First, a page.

The first number (such as 102, 302, and 0 above) refer to the error number provided by the JSON-Schema validator, followed by the path in the JSON file checked where the error was found. Next is the description of the error followed by the path in the JSON-Schema that defined the rule. If a description is available inside the generated schema, that description is also logged on the next line.

For example, the first error is:

The error number is 102 and occurred while validating the path /flow_tables/0/built_in_flow_mods/1/priority. The error description from the JSON-Schema validator is “Value 0 is equal to exclusive minimum 0”. The location in the schema that prompted this validation failure is at the path . Finally, the description in the generated schema points to why this rule applies and the page number in the TTPv1 specification PDF where it can be referenced.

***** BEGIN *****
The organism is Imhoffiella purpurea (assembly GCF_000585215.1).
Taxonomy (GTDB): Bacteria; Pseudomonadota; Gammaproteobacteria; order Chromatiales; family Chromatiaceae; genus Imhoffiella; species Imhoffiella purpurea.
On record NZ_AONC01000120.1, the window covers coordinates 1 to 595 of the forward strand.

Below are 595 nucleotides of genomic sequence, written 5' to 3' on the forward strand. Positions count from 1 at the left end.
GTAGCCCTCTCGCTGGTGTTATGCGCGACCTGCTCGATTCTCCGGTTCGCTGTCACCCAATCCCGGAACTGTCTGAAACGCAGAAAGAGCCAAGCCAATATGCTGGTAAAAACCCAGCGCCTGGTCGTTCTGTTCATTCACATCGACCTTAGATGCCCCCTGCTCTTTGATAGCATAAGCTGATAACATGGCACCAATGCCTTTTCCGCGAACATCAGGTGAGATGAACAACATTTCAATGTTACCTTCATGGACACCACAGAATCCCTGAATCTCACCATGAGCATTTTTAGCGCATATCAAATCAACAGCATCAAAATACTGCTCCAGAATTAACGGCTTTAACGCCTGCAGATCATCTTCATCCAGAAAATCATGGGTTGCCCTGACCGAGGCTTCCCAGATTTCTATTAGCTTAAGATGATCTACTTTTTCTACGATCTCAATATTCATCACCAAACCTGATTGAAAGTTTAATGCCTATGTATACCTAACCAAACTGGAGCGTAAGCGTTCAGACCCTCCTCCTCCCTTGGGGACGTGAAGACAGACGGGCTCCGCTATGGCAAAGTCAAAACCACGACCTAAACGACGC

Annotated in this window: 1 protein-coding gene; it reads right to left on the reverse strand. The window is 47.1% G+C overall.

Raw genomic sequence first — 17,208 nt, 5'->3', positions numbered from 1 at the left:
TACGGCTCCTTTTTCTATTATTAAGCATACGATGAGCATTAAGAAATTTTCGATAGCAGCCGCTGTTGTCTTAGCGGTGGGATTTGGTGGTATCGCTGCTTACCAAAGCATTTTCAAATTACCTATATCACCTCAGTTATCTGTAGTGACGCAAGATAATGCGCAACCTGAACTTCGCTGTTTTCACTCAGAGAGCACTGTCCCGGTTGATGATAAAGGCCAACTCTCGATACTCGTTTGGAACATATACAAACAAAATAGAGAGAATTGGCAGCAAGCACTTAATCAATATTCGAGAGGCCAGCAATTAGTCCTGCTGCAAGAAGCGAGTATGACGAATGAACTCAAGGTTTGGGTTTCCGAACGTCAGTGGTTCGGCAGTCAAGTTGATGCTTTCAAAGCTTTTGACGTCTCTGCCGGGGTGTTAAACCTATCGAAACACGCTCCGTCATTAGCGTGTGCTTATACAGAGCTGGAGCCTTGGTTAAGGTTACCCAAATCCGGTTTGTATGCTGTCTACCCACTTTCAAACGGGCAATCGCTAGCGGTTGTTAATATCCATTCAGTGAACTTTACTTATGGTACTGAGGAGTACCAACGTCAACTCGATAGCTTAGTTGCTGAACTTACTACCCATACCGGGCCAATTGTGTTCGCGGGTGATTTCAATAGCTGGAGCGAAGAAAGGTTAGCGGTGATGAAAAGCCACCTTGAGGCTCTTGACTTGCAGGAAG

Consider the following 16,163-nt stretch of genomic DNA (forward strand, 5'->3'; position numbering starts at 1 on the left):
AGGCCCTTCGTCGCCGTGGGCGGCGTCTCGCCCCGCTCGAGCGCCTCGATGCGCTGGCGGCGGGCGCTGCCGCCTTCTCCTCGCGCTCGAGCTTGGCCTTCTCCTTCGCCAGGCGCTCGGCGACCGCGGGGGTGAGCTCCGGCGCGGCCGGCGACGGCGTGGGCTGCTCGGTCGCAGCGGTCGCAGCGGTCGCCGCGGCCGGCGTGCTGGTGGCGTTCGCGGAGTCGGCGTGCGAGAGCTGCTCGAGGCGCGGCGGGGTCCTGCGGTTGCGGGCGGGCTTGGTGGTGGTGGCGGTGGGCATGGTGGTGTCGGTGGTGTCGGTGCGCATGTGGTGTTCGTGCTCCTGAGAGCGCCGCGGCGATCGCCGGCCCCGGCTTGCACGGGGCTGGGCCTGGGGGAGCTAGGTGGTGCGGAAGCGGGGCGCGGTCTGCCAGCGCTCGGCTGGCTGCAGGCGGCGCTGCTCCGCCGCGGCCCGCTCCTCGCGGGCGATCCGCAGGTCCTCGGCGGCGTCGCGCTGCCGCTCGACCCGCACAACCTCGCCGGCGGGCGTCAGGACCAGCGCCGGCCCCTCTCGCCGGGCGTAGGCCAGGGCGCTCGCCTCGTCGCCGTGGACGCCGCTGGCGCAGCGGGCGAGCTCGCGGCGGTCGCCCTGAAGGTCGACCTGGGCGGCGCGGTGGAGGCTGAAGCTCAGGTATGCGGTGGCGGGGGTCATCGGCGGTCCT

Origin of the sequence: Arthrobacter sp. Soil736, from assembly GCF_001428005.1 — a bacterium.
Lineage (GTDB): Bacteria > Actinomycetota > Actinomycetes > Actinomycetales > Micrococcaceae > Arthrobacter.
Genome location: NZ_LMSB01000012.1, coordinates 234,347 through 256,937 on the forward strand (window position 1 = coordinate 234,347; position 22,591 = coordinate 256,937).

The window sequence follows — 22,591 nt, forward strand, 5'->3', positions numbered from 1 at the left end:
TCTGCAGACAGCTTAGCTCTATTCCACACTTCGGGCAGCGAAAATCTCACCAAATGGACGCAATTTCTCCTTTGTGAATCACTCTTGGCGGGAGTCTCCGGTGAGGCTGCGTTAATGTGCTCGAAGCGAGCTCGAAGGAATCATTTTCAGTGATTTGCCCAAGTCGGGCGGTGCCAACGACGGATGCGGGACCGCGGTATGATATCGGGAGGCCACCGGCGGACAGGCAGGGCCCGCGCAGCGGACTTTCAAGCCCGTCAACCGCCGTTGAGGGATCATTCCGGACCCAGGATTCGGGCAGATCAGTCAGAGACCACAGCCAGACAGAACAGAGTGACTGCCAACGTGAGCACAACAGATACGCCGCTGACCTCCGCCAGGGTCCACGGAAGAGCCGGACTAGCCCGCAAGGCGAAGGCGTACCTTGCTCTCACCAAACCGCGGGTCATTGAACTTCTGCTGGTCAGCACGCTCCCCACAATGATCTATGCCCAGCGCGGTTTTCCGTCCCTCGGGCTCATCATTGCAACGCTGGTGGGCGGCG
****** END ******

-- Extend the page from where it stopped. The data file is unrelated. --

For clarity, here is the definition of referenced Built-in Flow Mod:

And the portion of the generated schema that caused this flow mod to fail validation:

The specification description references section 3.6.1 on page 23, which states:

The priority and priority_rank specify the valid priority values for the flow_mod type. The value of a priority member is an integer greater than zero, or an integer range of the form "n..m" where n and m are integers with 0 < n < m.

By that text, it seems that a priority should never be zero because it is specified to always be greater than, but not equal to, zero.

JSON-Schema

LinTTP generates a JSON-Schema to validate most of the low level data format requirements. To export the generated schema, run the following:

Please note that this file may be several megabytes in size. The output size is currently limited by LinTTP’s ability to resolve JSON path references directly to provide the extra description that points to the TTP specification through a JSON-Schema $ref reference. LinTTP plans on removing this limitation so $ref references can be used instead of copying the same schema data used in meta-member definitions. In either case, to understand how the schema is produced, look at the lib/schema.coffee file. For the example in the previous section, that schema was generated from the following code: